Oct 10, 2009 at 10:20 am #1240120
Hey everybody! I will be hiking next next weekend (most likely) in the cold and wet. 3 Days 2 nights
I expect lowest temperatures encountered to be above freezing at worst-35-40F.
Concerning gear I will have:
Icebreaker 150 bottoms
Suplex Nylon convertible pants
driducks ultralight rainsuit (the one where the hood zips into the jacket), includes pants
icebreaker tech t lite shirt
smartwool long sleeve zip
wool socks + liner
Warm gloves + latex glove
nike mesh running shoes (quick dry-hopefully-thats why i chose the mesh ones)
And i will be storing my gear in trash compactor bags/heavy duty garbage bags.
I have a few questions:
1. When drying socks/clothes overnight, i have heard one should wring them out as much as possible and put them in the sleeping bag-however, i have a quit, can this also be done in a quilt? (will be in a hammock)
If not, could i do it in the space between my underquilt and my hammock?
Or should i do something else?
2. Should i spin the excess of the trash compactor bag and secure it with rubber bands, or is there a better way to secure it for waterproofing?
3.I assume the wool socks will keep my feet warm when wet-as they brush up against the wet vegitation/encounter rain, should i bring winter weight wool socks or will smart wool adrenalines + xstatic liners be enough?
4. When layering gloves, should i put the latex part closest to skin, and the warm one on top? Can one buy giant latex gloves to go on top?
Oct 10, 2009 at 3:19 pm #1535121
1) You can dry under a quilt the same as in a bag. Remove as much moisture as possible and then put them close to a warm part of your body. I typically put them by my belly.
3) My preference (especially if is above freezing) is to use a fairly light sock. My feet stay warm enough while I am moving and there is less material to soak up water.
4) Typically people use latex gloves as a vapor barrier. If you are doing that then you want it closest to the skin. Otherwise if just retains moisture within the gloves they are over put they are much more likely to hole. Personally, I don't do vapor barrier clothing until we are well below freezing… but different people prefer different solutions.
–MarkOct 10, 2009 at 5:09 pm #1535151
I guess my biggest concern is feet, with ilght weight trail runners (new balance, or similar nike's) with xstatic liners and smart wool adrenalines, i fear if my feet will get too cold. My main concern is feet i guess, just a little worried, its been years since i did any kind of late fall/winter long hikes. So the wool will keep me warm no matter what on the feet-even when wet, which brings me to this: heavy or light wool socks?Oct 10, 2009 at 5:28 pm #1535157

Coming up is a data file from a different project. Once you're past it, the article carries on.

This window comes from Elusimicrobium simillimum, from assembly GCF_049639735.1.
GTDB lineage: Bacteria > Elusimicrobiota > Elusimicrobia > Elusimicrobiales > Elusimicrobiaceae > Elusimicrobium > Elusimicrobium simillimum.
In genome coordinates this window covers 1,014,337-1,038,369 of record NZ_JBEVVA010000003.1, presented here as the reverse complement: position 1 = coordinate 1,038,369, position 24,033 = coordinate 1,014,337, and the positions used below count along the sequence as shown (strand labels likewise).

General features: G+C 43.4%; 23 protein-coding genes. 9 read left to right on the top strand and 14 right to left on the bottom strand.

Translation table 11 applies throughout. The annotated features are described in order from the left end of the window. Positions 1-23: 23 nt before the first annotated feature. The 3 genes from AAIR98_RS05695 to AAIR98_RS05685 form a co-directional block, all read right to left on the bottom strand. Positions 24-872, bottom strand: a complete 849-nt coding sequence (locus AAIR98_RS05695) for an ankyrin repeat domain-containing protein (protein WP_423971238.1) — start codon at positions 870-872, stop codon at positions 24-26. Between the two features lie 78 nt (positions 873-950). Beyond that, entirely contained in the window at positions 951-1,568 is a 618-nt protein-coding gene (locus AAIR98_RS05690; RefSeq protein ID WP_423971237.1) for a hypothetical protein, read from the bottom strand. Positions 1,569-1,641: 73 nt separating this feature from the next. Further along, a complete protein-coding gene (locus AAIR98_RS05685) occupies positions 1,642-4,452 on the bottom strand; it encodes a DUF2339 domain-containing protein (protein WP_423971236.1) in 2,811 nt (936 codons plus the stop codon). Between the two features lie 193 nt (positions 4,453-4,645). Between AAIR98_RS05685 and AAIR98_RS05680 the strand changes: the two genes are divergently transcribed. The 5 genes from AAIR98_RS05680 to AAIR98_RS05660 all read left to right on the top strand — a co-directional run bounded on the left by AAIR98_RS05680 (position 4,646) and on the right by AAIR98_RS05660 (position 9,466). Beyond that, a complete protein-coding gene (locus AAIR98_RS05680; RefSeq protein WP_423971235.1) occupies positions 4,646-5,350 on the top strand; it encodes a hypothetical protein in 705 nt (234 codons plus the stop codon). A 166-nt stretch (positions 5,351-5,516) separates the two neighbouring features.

@lori999Locale: Central Valley
I think that putting anything between the hammock and underquilt will cause air pockets, if your suspension for the quilt is shock cord. Cold air pockets would defeat the purpose of putting a damp item in there. I once had a cold air pocket and after readjusting and becoming frustrated, I felt around and discovered I'd somehow let a clothing item slide between the hammock and quilt.
If I think it's going to be below freezing, I generally throw in a pair of Acorn fleece oversocks to pull on over my clean pair of sleeping socks, which are REI merino or Thorlos. I've not had to resort to vapor barriers yet – I think I'd have to be maxed out of my usual layers to even try. My gloves are cheap and fuzzy, and go on over my pair of glove liners when I absolutely have to. I've improvised with a ziploc bag when I needed a waterproof mitt.Oct 10, 2009 at 5:51 pm #1535163
> I think that putting anything between the hammock and underquilt will cause air pockets,
Sorry… miss understood your question. I was refering to a top quilt. My recommendation is to have the socks you are trying to dry AGAINST your body. I typically tuck them under my shirt.
> what sock weight
One suggestion is weight light socks and carry an extra pair of heavy socks incase the light socks don't work our. When I was transitioning to a lightweight approach I would sometime bring extras with the mindset "I don't plan to use item X or Y". I will pull them out only if I have decided that item Z is not acceptable and I don't plan to use it in the future. With socks being 1-3oz for a pair, you can afford to take an extra pair as you figure out what works for you.
–markOct 19, 2009 at 1:44 pm #1537763
@adrianbLocale: Auckland, New Zealand
>1. When drying socks/clothes overnight, i have heard one should wring them out as much as possible and put them in the sleeping bag-however, i have a quit, can this also be done in a quilt? (will be in a hammock)
If it's near freezing and damp, I think you'll just end up making your bag wet. I've tried many times in colder weather to dry saturated clothes by sleeping in/with them, and it just results in a cold night's sleep and a damp sleeping bag. Much better to dry them out by walking the next morning in them, or, if it's wet, they're going to just get wet again anyway. Putting them on in the morning is unpleasant, but only briefly. But it depends on weather and how wet I am.
>2. Should i spin the excess of the trash compactor bag and secure it with rubber bands, or is there a better way to secure it for waterproofing?
I use a 'candy cane twist' which I picked up from http://jwbasecamp.com/Articles/DryGear/index.html.
>3.I assume the wool socks will keep my feet warm when wet-as they brush up against the wet vegitation/encounter rain, should i bring winter weight wool socks or will smart wool adrenalines + xstatic liners be enough?
Even with *no* socks, your feet should be fine while you're walking, they get a lot of blood from the exercise (unlike hands).Oct 19, 2009 at 2:16 pm #1537774
@retropumpLocale: The Antipodes of La Coruna
I agree with Adrian-I don't bother trying to dry wet clothing in my bag, especially socks. After all, chances are very good that the first thing I will do in the morning after putting my socks on is to put on wet shoes, gaiters, etc…however I DO try to ensure my wet socks and shoes/boots don't freeze solid over night. If there is a risk of this happening then I might put my socks under my sleeping mat where they may not dry, but at least the won't freeze or get my sleeping gear wet.Oct 19, 2009 at 2:25 pm #1537778